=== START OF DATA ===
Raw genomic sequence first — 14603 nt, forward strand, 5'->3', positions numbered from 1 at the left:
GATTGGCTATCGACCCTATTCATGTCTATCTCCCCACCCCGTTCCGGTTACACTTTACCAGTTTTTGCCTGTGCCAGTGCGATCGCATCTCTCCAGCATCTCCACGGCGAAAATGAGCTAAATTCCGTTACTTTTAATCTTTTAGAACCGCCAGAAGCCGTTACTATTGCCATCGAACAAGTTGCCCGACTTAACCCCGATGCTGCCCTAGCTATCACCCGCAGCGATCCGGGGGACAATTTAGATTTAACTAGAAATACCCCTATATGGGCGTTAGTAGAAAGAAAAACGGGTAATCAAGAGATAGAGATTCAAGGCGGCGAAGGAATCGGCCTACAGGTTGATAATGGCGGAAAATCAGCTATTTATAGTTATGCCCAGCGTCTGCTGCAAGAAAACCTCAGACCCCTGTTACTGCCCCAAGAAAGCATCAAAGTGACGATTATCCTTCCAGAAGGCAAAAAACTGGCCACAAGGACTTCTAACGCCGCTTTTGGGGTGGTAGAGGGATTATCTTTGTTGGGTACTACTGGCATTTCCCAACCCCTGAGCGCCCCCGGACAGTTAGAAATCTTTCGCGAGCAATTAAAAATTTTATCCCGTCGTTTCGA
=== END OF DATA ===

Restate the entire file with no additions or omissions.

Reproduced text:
Raw genomic sequence first — 14603 nt, forward strand, 5'->3', positions numbered from 1 at the left:
GATTGGCTATCGACCCTATTCATGTCTATCTCCCCACCCCGTTCCGGTTACACTTTACCAGTTTTTGCCTGTGCCAGTGCGATCGCATCTCTCCAGCATCTCCACGGCGAAAATGAGCTAAATTCCGTTACTTTTAATCTTTTAGAACCGCCAGAAGCCGTTACTATTGCCATCGAACAAGTTGCCCGACTTAACCCCGATGCTGCCCTAGCTATCACCCGCAGCGATCCGGGGGACAATTTAGATTTAACTAGAAATACCCCTATATGGGCGTTAGTAGAAAGAAAAACGGGTAATCAAGAGATAGAGATTCAAGGCGGCGAAGGAATCGGCCTACAGGTTGATAATGGCGGAAAATCAGCTATTTATAGTTATGCCCAGCGTCTGCTGCAAGAAAACCTCAGACCCCTGTTACTGCCCCAAGAAAGCATCAAAGTGACGATTATCCTTCCAGAAGGCAAAAAACTGGCCACAAGGACTTCTAACGCCGCTTTTGGGGTGGTAGAGGGATTATCTTTGTTGGGTACTACTGGCATTTCCCAACCCCTGAGCGCCCCCGGACAGTTAGAAATCTTTCGCGAGCAATTAAAAATTTTATCCCGTCGTTTCGA